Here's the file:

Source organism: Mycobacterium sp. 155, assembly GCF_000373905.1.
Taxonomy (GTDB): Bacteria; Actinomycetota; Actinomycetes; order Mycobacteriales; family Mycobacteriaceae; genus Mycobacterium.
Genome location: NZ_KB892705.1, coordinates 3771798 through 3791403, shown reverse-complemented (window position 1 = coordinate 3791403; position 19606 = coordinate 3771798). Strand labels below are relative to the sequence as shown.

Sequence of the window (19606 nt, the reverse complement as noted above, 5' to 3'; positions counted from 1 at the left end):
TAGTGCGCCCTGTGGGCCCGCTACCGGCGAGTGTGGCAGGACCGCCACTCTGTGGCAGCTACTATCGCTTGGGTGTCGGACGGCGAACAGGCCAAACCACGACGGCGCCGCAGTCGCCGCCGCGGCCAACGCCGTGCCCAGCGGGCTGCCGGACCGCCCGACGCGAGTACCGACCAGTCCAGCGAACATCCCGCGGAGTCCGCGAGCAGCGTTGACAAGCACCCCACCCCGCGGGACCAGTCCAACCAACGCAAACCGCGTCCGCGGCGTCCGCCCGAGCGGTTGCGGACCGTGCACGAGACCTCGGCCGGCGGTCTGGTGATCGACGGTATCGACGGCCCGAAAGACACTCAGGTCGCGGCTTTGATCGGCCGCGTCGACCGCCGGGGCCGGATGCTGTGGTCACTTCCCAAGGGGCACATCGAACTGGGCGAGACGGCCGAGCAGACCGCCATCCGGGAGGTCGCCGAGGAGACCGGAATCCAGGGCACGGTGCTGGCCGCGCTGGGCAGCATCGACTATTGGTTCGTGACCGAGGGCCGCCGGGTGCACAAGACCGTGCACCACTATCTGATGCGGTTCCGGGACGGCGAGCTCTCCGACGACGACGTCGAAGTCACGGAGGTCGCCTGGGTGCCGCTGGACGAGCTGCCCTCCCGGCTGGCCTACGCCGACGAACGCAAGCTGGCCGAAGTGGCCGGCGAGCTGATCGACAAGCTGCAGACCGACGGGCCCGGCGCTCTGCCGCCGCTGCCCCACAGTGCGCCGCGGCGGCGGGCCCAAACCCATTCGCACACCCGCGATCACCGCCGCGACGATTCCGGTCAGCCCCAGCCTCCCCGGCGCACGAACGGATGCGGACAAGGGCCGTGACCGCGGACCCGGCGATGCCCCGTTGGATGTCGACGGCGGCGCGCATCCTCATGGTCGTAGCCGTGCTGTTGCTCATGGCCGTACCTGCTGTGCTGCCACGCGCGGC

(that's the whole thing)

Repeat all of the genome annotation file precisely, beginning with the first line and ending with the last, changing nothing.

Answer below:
Source organism: Mycobacterium sp. 155, assembly GCF_000373905.1.
Taxonomy (GTDB): Bacteria; Actinomycetota; Actinomycetes; order Mycobacteriales; family Mycobacteriaceae; genus Mycobacterium.
Genome location: NZ_KB892705.1, coordinates 3771798 through 3791403, shown reverse-complemented (window position 1 = coordinate 3791403; position 19606 = coordinate 3771798). Strand labels below are relative to the sequence as shown.

Sequence of the window (19606 nt, the reverse complement as noted above, 5' to 3'; positions counted from 1 at the left end):
TAGTGCGCCCTGTGGGCCCGCTACCGGCGAGTGTGGCAGGACCGCCACTCTGTGGCAGCTACTATCGCTTGGGTGTCGGACGGCGAACAGGCCAAACCACGACGGCGCCGCAGTCGCCGCCGCGGCCAACGCCGTGCCCAGCGGGCTGCCGGACCGCCCGACGCGAGTACCGACCAGTCCAGCGAACATCCCGCGGAGTCCGCGAGCAGCGTTGACAAGCACCCCACCCCGCGGGACCAGTCCAACCAACGCAAACCGCGTCCGCGGCGTCCGCCCGAGCGGTTGCGGACCGTGCACGAGACCTCGGCCGGCGGTCTGGTGATCGACGGTATCGACGGCCCGAAAGACACTCAGGTCGCGGCTTTGATCGGCCGCGTCGACCGCCGGGGCCGGATGCTGTGGTCACTTCCCAAGGGGCACATCGAACTGGGCGAGACGGCCGAGCAGACCGCCATCCGGGAGGTCGCCGAGGAGACCGGAATCCAGGGCACGGTGCTGGCCGCGCTGGGCAGCATCGACTATTGGTTCGTGACCGAGGGCCGCCGGGTGCACAAGACCGTGCACCACTATCTGATGCGGTTCCGGGACGGCGAGCTCTCCGACGACGACGTCGAAGTCACGGAGGTCGCCTGGGTGCCGCTGGACGAGCTGCCCTCCCGGCTGGCCTACGCCGACGAACGCAAGCTGGCCGAAGTGGCCGGCGAGCTGATCGACAAGCTGCAGACCGACGGGCCCGGCGCTCTGCCGCCGCTGCCCCACAGTGCGCCGCGGCGGCGGGCCCAAACCCATTCGCACACCCGCGATCACCGCCGCGACGATTCCGGTCAGCCCCAGCCTCCCCGGCGCACGAACGGATGCGGACAAGGGCCGTGACCGCGGACCCGGCGATGCCCCGTTGGATGTCGACGGCGGCGCGCATCCTCATGGTCGTAGCCGTGCTGTTGCTCATGGCCGTACCTGCTGTGCTGCCACGCGCGGC